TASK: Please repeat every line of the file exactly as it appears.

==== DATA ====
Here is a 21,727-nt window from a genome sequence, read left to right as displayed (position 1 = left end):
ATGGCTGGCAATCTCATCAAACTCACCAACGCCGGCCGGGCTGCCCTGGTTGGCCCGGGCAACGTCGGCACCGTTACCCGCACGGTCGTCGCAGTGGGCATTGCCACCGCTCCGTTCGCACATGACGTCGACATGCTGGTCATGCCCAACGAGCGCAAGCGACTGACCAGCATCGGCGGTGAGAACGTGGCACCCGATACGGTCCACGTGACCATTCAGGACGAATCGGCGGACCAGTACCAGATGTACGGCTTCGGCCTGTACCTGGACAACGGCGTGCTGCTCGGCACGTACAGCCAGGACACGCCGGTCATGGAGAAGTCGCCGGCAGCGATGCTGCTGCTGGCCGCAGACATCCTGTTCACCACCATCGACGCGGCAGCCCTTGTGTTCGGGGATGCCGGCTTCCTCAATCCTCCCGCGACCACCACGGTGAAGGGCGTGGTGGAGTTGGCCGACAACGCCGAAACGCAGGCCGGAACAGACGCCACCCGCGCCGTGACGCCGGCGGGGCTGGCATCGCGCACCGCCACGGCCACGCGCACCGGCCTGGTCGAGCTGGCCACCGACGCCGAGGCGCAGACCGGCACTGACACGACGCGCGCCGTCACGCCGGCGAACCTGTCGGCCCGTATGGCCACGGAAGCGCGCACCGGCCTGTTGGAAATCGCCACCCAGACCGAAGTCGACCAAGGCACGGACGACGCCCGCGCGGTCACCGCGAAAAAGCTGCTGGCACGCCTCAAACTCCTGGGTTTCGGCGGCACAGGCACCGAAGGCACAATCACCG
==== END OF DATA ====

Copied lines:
Here is a 21,727-nt window from a genome sequence, read left to right as displayed (position 1 = left end):
ATGGCTGGCAATCTCATCAAACTCACCAACGCCGGCCGGGCTGCCCTGGTTGGCCCGGGCAACGTCGGCACCGTTACCCGCACGGTCGTCGCAGTGGGCATTGCCACCGCTCCGTTCGCACATGACGTCGACATGCTGGTCATGCCCAACGAGCGCAAGCGACTGACCAGCATCGGCGGTGAGAACGTGGCACCCGATACGGTCCACGTGACCATTCAGGACGAATCGGCGGACCAGTACCAGATGTACGGCTTCGGCCTGTACCTGGACAACGGCGTGCTGCTCGGCACGTACAGCCAGGACACGCCGGTCATGGAGAAGTCGCCGGCAGCGATGCTGCTGCTGGCCGCAGACATCCTGTTCACCACCATCGACGCGGCAGCCCTTGTGTTCGGGGATGCCGGCTTCCTCAATCCTCCCGCGACCACCACGGTGAAGGGCGTGGTGGAGTTGGCCGACAACGCCGAAACGCAGGCCGGAACAGACGCCACCCGCGCCGTGACGCCGGCGGGGCTGGCATCGCGCACCGCCACGGCCACGCGCACCGGCCTGGTCGAGCTGGCCACCGACGCCGAGGCGCAGACCGGCACTGACACGACGCGCGCCGTCACGCCGGCGAACCTGTCGGCCCGTATGGCCACGGAAGCGCGCACCGGCCTGTTGGAAATCGCCACCCAGACCGAAGTCGACCAAGGCACGGACGACGCCCGCGCGGTCACCGCGAAAAAGCTGCTGGCACGCCTCAAACTCCTGGGTTTCGGCGGCACAGGCACCGAAGGCACAATCACCG